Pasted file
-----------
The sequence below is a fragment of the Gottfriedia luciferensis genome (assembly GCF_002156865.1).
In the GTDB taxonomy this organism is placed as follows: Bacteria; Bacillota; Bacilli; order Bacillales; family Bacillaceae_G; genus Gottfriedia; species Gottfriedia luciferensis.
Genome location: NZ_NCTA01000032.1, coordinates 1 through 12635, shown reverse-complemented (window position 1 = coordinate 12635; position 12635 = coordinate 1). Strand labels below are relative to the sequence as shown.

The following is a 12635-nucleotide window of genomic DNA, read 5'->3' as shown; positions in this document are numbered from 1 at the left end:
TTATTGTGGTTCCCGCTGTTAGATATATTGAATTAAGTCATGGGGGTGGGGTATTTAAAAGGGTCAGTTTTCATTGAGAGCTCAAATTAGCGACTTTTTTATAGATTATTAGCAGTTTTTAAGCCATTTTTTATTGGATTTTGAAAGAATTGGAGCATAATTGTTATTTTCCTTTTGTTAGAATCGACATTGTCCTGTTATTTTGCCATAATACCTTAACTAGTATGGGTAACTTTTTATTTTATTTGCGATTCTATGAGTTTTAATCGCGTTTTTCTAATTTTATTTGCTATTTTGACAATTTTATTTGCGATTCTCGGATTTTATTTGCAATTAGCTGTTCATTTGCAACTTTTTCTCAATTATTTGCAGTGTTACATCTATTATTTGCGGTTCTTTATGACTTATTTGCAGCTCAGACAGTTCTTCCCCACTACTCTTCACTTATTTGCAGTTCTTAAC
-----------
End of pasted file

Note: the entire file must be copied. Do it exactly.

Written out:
The sequence below is a fragment of the Gottfriedia luciferensis genome (assembly GCF_002156865.1).
In the GTDB taxonomy this organism is placed as follows: Bacteria; Bacillota; Bacilli; order Bacillales; family Bacillaceae_G; genus Gottfriedia; species Gottfriedia luciferensis.
Genome location: NZ_NCTA01000032.1, coordinates 1 through 12635, shown reverse-complemented (window position 1 = coordinate 12635; position 12635 = coordinate 1). Strand labels below are relative to the sequence as shown.

The following is a 12635-nucleotide window of genomic DNA, read 5'->3' as shown; positions in this document are numbered from 1 at the left end:
TTATTGTGGTTCCCGCTGTTAGATATATTGAATTAAGTCATGGGGGTGGGGTATTTAAAAGGGTCAGTTTTCATTGAGAGCTCAAATTAGCGACTTTTTTATAGATTATTAGCAGTTTTTAAGCCATTTTTTATTGGATTTTGAAAGAATTGGAGCATAATTGTTATTTTCCTTTTGTTAGAATCGACATTGTCCTGTTATTTTGCCATAATACCTTAACTAGTATGGGTAACTTTTTATTTTATTTGCGATTCTATGAGTTTTAATCGCGTTTTTCTAATTTTATTTGCTATTTTGACAATTTTATTTGCGATTCTCGGATTTTATTTGCAATTAGCTGTTCATTTGCAACTTTTTCTCAATTATTTGCAGTGTTACATCTATTATTTGCGGTTCTTTATGACTTATTTGCAGCTCAGACAGTTCTTCCCCACTACTCTTCACTTATTTGCAGTTCTTAAC